The Nature and Faith of the Order
With the whole Christian Church the Order of Corpus Christi confesses its faith in one God, Father, Son, and Holy Spirit, the living God, the only God, ever to be praised.
We believe that the gospel is our daily call and guide to be part of the visible Body of Christ, We are made one in that same Body of Christ, the Church, through the Word, the Sacraments and our Christian life together. And so we acknowledge and answer that call, keeping the passion and resurrection of our Lord Jesus Christ foremost in thought and worship. Rooted in the theology of the Mercersburg Fathers, we believe that the Christian Church is sacramental, creedal and confessional.
We express our faith in the Word read and preached, and the sacraments celebrated with due order and reverence, Baptism in the Triune Name, and the Mystical Presence of our Lord in the Holy Eucharist. We accept the witness to the apostolic faith expressed in the ecumenical creeds – the Apostles’, Nicene, and Athanasian Creeds, and acknowledge the declarations made in our Reformed, Lutheran and Evangelical traditions in which they stated the faith and sought to make its implications clear.
Faith alive and active; gift of an eternal source, renewed for every generation. Recognizing that oneness in Christ has many expressions and affirming our commitment to an evangelical, reformed, catholic, and apostolic Church, we continue to pray and work to be open to the true leading of the Holy Spirit. We commit ourselves to Christ’s call That they may all be one”. We pledge ourselves to work for the visible unity of all Christ’s Church in the way that he chooses that all people may be led to love and to serve God and praise him forever.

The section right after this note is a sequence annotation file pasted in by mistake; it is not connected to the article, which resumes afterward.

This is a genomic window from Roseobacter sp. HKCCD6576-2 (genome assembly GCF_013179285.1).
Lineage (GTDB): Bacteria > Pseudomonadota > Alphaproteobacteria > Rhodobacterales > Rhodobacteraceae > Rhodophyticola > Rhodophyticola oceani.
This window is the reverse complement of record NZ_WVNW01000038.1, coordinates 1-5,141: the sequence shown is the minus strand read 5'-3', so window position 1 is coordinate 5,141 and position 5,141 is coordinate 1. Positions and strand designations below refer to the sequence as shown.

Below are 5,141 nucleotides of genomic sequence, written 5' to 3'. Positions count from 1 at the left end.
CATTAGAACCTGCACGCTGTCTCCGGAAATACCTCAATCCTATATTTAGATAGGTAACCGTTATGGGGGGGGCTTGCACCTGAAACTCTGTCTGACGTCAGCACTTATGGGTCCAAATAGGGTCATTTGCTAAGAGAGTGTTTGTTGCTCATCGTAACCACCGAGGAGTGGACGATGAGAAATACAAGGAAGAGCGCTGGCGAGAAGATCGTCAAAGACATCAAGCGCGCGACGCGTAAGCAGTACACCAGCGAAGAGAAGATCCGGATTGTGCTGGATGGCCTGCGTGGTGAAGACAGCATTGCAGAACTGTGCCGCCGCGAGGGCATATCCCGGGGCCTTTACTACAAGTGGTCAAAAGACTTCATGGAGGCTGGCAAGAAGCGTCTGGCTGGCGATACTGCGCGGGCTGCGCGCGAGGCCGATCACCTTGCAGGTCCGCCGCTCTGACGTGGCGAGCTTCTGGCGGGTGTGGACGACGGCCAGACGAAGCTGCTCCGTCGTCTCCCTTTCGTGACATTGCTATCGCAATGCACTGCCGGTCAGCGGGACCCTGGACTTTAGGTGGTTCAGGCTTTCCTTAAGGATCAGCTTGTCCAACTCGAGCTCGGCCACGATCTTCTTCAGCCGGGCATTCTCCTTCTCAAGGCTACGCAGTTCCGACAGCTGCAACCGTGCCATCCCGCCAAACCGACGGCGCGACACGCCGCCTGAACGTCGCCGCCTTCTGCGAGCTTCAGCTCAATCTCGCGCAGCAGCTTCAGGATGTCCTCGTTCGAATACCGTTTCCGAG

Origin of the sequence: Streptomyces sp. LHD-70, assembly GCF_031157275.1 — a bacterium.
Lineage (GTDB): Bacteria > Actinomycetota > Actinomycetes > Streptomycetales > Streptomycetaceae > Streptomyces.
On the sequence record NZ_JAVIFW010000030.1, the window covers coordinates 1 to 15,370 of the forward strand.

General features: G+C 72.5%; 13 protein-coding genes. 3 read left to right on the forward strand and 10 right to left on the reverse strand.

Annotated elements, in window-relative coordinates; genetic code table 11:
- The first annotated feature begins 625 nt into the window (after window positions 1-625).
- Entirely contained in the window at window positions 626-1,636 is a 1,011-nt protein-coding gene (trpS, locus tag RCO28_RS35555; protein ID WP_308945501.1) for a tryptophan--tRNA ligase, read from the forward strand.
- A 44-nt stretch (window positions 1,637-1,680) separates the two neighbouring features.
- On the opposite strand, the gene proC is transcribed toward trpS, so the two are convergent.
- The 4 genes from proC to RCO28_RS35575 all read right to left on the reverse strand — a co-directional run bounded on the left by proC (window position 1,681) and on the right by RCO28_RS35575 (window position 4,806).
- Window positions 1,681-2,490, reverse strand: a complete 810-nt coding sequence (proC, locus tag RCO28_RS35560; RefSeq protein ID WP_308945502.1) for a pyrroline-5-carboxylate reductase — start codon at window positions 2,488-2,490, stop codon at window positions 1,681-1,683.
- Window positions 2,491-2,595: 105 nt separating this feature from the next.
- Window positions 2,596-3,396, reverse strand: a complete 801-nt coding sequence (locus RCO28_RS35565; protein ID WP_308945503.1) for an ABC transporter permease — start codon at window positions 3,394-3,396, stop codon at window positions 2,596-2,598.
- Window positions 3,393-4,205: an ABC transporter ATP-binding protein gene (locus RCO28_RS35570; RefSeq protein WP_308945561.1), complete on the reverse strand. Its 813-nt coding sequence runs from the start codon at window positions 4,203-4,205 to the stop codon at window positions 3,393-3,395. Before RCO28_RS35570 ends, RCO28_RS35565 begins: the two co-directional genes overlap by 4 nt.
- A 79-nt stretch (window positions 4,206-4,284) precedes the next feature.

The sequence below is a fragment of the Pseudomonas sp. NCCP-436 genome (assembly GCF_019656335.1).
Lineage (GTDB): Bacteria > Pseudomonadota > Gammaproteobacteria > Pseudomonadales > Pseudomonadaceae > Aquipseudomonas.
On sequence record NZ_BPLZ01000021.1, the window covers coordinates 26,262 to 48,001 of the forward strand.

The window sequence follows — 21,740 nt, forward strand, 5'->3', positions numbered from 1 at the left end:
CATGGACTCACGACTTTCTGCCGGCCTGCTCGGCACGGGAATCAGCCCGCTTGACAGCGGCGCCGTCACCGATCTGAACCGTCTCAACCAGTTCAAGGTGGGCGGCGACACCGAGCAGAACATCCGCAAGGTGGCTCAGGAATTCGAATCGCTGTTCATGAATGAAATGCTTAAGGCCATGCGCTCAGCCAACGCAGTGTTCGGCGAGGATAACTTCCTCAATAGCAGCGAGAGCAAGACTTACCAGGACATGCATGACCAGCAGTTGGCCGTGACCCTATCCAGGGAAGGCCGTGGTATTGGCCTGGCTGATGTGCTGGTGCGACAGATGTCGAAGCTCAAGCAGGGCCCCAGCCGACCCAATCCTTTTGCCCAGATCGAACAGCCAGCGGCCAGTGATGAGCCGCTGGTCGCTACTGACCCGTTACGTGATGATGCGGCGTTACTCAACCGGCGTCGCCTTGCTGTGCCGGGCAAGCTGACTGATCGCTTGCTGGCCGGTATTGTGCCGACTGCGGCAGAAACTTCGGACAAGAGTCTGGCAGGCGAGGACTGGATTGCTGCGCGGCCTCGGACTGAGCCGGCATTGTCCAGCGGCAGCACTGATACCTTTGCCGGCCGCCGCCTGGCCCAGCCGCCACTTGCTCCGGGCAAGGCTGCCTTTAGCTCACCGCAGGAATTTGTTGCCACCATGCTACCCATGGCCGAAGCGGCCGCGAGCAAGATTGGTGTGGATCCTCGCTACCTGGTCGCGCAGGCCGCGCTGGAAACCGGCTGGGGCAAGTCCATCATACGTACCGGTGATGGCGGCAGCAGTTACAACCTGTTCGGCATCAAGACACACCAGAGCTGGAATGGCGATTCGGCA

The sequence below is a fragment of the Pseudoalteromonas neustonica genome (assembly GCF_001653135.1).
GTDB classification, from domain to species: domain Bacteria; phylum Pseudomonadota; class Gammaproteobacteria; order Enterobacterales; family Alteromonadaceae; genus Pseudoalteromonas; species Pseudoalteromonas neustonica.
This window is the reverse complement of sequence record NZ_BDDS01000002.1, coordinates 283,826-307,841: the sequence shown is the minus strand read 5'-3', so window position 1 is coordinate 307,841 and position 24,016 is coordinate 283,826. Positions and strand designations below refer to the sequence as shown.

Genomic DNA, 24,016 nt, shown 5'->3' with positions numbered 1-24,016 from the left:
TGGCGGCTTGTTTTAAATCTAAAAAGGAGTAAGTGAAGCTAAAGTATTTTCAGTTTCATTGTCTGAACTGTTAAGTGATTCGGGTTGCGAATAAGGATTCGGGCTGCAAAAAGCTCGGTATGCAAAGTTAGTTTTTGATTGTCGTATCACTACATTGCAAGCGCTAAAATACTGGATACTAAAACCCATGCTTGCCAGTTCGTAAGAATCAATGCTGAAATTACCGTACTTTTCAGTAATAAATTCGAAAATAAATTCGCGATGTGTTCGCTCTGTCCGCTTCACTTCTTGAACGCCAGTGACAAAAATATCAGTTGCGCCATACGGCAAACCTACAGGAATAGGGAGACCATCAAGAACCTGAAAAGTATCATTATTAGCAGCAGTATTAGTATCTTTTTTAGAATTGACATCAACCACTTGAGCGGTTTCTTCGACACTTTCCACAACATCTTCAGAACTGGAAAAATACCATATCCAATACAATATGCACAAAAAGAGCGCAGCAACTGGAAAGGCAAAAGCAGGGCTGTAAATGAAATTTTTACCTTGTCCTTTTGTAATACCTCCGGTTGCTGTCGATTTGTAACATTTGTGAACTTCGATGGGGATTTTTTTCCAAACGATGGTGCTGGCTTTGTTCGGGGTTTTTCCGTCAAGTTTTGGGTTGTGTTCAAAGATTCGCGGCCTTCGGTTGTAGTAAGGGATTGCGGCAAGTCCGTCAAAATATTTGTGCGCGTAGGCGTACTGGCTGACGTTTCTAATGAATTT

1819 - 1893
John Williamson Nevin
1805 - 1886
The escutcheon (insignia) is the crest that heralds the heritage and beliefs of the Order of Corpus Christi. The crest is divided by a cross into four quadrants. At the top of the crest are the words, "Corpus Christ" meaning Body of Christ. At the center of the cross, are a chalice and host, representing the Holy Eucharist. The other four symbols and their meanings are:
In the upper right quadrant is the Bible, representing the Church evangelical.
In the upper left quadrant is the Seal of John Calvin, representing the Church reformed.
In the lower left quadrant are the keys of St. Peter crossed over the sword of St. Paul representing the Church apostolic.
In the lower right quadrant is the Greek Patriarchal Cross in the Circle of Unity, representing the Church catholic.